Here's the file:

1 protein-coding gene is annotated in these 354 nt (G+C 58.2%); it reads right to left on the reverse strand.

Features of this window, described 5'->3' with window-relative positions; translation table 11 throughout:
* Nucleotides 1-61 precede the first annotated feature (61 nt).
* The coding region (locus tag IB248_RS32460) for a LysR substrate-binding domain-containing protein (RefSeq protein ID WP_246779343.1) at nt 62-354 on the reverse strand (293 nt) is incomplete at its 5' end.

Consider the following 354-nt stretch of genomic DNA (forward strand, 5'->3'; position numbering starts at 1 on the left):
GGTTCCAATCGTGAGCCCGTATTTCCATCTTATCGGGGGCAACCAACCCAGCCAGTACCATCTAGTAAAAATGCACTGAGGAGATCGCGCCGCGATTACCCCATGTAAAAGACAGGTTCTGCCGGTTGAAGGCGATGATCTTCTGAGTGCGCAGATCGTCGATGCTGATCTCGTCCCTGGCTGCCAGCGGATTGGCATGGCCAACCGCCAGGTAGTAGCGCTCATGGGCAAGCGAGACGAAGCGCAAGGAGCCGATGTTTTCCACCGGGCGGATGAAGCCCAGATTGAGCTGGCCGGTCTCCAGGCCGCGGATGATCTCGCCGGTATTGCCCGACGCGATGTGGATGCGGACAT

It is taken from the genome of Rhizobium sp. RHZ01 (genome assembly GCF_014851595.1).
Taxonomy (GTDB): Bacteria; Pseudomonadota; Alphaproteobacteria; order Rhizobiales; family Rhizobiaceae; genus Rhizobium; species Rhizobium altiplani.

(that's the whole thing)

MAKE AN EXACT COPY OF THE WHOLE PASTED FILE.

1 protein-coding gene is annotated in these 354 nt (G+C 58.2%); it reads right to left on the reverse strand.

Features of this window, described 5'->3' with window-relative positions; translation table 11 throughout:
* Nucleotides 1-61 precede the first annotated feature (61 nt).
* The coding region (locus tag IB248_RS32460) for a LysR substrate-binding domain-containing protein (RefSeq protein ID WP_246779343.1) at nt 62-354 on the reverse strand (293 nt) is incomplete at its 5' end.

Consider the following 354-nt stretch of genomic DNA (forward strand, 5'->3'; position numbering starts at 1 on the left):
GGTTCCAATCGTGAGCCCGTATTTCCATCTTATCGGGGGCAACCAACCCAGCCAGTACCATCTAGTAAAAATGCACTGAGGAGATCGCGCCGCGATTACCCCATGTAAAAGACAGGTTCTGCCGGTTGAAGGCGATGATCTTCTGAGTGCGCAGATCGTCGATGCTGATCTCGTCCCTGGCTGCCAGCGGATTGGCATGGCCAACCGCCAGGTAGTAGCGCTCATGGGCAAGCGAGACGAAGCGCAAGGAGCCGATGTTTTCCACCGGGCGGATGAAGCCCAGATTGAGCTGGCCGGTCTCCAGGCCGCGGATGATCTCGCCGGTATTGCCCGACGCGATGTGGATGCGGACAT

It is taken from the genome of Rhizobium sp. RHZ01 (genome assembly GCF_014851595.1).
Taxonomy (GTDB): Bacteria; Pseudomonadota; Alphaproteobacteria; order Rhizobiales; family Rhizobiaceae; genus Rhizobium; species Rhizobium altiplani.